God of the Trauma
I don’t remember the walk through the hospital — I was on autopilot, parking in the parking garage, taking the elevators to the hospital lobby, and then walking through the doors to the Emergency Department (backward to the way most people do it). Everything about this was backward.
“I’m suicidal,” I said to the lady behind the desk.
A nurse came over and took my pulse. “Are you on drugs,” she asked. My heart was racing because wouldn’t yours be, too, after panicking the whole way through?
And in that moment, I never felt so alone. Despite the crowd of faces around me, the ubiquitous ambiance caused by the humdrum of the hospital — heart monitors and pagers, codes, and alarms — loneliness is a powerful thing.
I still feel alone in a room full of faces. Disassociation: existing, but slightly to the left, feeling numb when feeling everything.
I’ve come so far since walking into the ER the first time, farther than I ever expected. Healing more than I ever anticipated.
I don’t know if the trauma I went through was “worth it.” But I do know this: my doubt doesn’t negate my faith. And I’ve been blessed with a therapist who happens to be a Christian, whose path overlaps with mine in multiple ways.
In our session yesterday, I talked about the hurt I’ve experienced from growing up in the church, trying to reconcile the trauma with what I heard every Sunday. We unpacked the hurt and the pain; we unpacked the questions I have about my faith — how can God? Why does God? What does God?
My God, my God, why have you forsaken me?
I have no idea if the pain was worth it: the years of starving myself to make the part of myself they touched smaller; the years of self-harm to get rid of the skin that they touched; the years of feeling nothing because feeling nothing has to be better than feeling everything.
Can anything good come from this?
I’m learning now that blocking painful emotions and feeling nothing is the most dangerous thing. Numbness guides me towards trees. And in order to ‘heal’ in the way that I want to, I need to feel. Jesus didn’t shy away from painful emotions. Even if those painful emotions left him crying out on the cross alone and forgotten.
Sometimes I feel forgotten by God. On my dark days when I can’t remember what the Son of Hope looks like. On the days when the question of “why” is the only thought running through my head, but I’ve learned that if I dwell on the “why,” the “because” will never show up.
I’ve learned that I do not suffer alone. Sometimes in the midst of your own struggle, it’s easy to forget that you’re not alone. That you’re not struggling by yourself. That other people get it. I let myself move from hurting to self-pity and back again, spiraling from all the nobody could ever understand how much I’m hurting thoughts.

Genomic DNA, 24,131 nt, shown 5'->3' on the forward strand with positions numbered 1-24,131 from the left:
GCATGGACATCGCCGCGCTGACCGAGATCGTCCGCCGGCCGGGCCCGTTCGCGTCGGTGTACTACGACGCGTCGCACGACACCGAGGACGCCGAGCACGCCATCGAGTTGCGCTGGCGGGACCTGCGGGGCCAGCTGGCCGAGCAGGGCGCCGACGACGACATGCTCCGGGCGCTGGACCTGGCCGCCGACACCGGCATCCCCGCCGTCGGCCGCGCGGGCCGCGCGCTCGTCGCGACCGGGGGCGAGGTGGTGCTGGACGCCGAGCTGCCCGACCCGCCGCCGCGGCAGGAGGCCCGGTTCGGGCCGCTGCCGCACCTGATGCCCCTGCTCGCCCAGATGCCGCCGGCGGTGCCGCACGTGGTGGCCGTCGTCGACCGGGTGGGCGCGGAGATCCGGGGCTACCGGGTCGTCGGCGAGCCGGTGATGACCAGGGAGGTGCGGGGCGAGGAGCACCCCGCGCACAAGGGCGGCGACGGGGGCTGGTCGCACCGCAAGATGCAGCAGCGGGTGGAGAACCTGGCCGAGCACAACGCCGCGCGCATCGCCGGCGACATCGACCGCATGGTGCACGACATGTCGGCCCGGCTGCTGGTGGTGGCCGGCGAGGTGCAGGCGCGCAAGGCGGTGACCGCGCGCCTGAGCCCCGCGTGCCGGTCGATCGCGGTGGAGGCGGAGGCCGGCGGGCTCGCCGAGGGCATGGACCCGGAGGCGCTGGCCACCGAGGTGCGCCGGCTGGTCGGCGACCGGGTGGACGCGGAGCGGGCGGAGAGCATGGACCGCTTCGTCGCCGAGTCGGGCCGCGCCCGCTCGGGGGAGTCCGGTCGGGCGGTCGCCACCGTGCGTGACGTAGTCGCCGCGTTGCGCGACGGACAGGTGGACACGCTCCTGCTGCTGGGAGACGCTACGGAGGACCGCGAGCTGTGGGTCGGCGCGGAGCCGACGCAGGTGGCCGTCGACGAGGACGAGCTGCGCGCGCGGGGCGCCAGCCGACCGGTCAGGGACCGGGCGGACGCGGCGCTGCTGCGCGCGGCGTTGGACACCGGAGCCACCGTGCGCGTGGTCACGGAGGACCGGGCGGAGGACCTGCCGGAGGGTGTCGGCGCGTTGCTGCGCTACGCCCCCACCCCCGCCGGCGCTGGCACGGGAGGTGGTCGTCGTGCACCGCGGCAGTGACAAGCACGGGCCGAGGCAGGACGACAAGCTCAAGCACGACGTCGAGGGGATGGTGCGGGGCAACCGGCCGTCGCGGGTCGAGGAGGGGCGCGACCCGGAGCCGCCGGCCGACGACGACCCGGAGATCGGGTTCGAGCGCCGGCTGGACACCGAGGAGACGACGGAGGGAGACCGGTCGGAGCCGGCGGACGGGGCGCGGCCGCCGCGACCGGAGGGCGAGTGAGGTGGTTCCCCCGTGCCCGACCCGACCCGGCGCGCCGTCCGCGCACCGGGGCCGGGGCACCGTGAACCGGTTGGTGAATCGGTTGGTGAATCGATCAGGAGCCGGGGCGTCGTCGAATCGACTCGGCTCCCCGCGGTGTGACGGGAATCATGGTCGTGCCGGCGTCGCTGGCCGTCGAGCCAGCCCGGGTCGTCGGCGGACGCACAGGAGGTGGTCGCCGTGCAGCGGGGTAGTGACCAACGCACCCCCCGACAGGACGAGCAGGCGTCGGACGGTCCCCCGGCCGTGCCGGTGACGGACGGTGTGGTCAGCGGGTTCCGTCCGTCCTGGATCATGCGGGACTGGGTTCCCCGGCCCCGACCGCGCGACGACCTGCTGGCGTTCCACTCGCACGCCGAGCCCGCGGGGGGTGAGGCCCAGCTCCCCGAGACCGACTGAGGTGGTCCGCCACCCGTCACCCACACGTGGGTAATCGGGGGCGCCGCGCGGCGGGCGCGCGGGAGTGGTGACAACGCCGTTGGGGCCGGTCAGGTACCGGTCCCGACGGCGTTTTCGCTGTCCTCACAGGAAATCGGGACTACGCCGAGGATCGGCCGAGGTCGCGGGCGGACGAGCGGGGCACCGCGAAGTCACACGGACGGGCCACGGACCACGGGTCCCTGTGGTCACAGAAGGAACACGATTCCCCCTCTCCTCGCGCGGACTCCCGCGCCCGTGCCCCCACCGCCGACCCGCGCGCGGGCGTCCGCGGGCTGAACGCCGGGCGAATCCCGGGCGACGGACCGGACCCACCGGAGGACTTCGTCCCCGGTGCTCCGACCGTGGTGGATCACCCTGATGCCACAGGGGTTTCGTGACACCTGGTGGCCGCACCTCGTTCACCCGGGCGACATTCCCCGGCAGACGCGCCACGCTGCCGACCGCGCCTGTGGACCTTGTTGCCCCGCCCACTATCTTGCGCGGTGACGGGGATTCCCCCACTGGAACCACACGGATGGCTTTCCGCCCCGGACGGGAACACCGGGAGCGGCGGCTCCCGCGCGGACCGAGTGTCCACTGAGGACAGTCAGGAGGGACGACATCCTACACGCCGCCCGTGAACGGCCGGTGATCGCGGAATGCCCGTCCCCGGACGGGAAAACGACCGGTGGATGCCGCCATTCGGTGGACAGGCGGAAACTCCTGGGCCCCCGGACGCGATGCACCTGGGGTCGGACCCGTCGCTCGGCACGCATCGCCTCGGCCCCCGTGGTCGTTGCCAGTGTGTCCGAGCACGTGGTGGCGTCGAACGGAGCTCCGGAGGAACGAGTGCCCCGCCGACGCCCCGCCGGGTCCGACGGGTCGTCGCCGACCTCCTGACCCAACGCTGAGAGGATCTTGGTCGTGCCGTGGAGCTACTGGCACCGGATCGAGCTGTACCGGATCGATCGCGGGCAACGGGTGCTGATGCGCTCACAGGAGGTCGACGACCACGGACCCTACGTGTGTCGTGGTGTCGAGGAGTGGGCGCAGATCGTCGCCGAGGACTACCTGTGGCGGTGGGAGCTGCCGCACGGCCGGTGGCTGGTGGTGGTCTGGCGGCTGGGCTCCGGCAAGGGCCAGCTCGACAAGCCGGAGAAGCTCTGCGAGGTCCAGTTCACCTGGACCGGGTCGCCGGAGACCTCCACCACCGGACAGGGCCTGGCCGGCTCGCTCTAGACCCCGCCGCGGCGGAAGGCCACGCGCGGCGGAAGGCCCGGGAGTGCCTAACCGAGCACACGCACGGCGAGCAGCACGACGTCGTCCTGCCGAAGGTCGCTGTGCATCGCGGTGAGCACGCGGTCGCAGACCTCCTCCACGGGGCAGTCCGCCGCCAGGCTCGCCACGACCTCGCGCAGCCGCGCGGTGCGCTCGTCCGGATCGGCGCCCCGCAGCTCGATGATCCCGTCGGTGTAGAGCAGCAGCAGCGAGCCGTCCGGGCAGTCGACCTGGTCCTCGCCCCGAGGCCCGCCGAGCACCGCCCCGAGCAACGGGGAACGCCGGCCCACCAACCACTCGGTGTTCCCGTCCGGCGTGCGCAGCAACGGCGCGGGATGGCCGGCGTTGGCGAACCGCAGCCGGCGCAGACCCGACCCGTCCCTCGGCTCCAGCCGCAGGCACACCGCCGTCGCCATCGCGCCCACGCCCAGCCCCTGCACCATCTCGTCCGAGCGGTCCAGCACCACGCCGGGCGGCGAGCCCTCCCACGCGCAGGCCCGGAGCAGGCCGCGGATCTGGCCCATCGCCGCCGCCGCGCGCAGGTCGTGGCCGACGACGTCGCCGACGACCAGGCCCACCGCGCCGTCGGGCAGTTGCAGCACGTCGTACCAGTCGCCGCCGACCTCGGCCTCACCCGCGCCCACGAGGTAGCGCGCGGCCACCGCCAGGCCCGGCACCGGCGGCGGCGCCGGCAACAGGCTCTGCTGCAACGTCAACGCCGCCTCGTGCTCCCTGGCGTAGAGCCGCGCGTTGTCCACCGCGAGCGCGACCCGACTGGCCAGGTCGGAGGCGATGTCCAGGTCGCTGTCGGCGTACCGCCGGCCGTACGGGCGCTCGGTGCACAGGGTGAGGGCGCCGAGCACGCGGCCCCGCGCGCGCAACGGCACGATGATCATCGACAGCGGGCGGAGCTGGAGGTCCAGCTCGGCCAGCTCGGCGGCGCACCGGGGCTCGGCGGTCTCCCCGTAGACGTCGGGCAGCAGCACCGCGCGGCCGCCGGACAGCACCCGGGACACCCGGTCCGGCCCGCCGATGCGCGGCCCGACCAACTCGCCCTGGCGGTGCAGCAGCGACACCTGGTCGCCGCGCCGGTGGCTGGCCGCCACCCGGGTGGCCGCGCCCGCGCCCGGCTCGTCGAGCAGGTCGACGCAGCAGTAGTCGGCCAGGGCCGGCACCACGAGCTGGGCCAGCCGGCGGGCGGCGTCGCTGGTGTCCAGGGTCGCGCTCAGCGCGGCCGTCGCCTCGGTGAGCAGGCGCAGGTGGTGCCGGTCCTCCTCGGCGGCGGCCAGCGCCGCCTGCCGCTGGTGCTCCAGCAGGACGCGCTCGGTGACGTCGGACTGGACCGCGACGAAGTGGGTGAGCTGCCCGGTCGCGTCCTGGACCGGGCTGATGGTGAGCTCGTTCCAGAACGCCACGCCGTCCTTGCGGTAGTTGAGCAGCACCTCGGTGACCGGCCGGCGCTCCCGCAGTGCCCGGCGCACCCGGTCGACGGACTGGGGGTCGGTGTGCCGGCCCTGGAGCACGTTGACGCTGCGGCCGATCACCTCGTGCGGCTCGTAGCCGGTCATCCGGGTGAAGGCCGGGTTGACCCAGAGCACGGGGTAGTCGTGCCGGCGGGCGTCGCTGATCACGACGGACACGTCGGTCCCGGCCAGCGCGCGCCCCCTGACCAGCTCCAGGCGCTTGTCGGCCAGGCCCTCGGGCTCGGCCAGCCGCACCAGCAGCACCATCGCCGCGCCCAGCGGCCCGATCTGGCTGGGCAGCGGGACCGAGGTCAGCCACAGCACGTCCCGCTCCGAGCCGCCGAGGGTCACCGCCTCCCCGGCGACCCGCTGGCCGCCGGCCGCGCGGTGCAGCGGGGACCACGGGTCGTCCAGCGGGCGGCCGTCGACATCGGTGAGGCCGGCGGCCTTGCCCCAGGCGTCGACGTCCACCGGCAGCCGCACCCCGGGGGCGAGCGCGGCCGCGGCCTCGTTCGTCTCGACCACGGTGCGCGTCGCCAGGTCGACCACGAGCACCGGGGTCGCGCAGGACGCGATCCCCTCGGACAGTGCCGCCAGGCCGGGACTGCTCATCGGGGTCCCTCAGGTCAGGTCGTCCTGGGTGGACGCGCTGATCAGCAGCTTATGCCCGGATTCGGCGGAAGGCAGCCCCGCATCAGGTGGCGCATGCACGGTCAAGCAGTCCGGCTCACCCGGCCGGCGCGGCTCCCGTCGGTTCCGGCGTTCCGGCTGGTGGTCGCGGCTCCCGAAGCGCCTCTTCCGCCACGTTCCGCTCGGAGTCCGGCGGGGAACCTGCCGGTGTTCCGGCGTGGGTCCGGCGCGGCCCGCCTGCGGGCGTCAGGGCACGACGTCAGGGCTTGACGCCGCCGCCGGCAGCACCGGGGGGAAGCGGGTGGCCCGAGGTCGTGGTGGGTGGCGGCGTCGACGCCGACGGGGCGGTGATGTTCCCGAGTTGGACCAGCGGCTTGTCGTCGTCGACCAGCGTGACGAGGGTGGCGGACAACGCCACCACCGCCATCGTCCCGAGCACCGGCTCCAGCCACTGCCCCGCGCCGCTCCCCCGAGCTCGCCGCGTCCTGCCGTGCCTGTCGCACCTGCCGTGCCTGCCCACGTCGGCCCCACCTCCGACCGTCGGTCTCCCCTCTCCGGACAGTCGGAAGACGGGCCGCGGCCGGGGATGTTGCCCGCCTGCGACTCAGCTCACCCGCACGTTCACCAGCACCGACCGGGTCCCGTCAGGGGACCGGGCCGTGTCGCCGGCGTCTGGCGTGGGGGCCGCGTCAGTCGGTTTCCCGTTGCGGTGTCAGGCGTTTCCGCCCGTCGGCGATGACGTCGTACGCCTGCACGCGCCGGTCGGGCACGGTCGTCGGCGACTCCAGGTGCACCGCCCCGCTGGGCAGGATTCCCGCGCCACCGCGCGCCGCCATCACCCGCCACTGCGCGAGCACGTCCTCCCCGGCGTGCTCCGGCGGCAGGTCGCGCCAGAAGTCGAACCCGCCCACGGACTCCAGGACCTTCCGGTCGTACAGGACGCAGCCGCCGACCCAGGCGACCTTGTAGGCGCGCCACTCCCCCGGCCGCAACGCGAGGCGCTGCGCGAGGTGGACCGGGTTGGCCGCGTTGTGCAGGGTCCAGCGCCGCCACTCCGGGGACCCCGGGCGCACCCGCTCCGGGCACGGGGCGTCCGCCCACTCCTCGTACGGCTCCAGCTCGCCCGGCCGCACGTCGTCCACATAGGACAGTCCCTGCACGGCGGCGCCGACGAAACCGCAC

But then God reminds me. The truth is: we’re not alone in our pain. I’m not alone in my pain.
I have met people with amazing stories who have overcome some powerful things — drug addiction, rape, suicide attempts, abusive relationships. I met people that night in the emergency room that have impacted my life in more ways than they’ll ever know: God has a way of showing up in the middle of our mess. Even Jesus understands my pain, and He’s right there mourning with me, hurting with me, rejoicing with me.
I don’t have to justify to anyone why I still believe in God. All I have to do is tell them my story because, through it all, despite my curiosity on how they can, people have stuck by my side through it all. For me, God’s found through the love of others. Imperfect human love for a hurting person illustrates the unconditional love of God for one of his children. All this despite my doubt.
And I’m still trying to figure out where my purpose lies in all of this, what plans God has for my life. But I do know this: He can salvage good from even the evilest things in our lives. He can bring hope into hopeless places and healing into the broken places. And he loves me more than my support team loves me. When I feel like I don’t deserve their love, their support, their words of encouragement during the hard times, how much more don’t I deserve the love of God?
Yet he loves me anyway.
I’m continuously reminded that people deciding to love me isn’t up to me — it’s not a choice I can make. All I can do is allow myself to be loved by them, to let them see the ugliness, the darkness, the real, the raw I don’t want to be here me, the me who struggles to stay alive but really, really wants to keep fighting.
But they haven’t left.
God hasn’t left despite the times he feels so far away, despite my doubt.
Not my will, but Yours be done.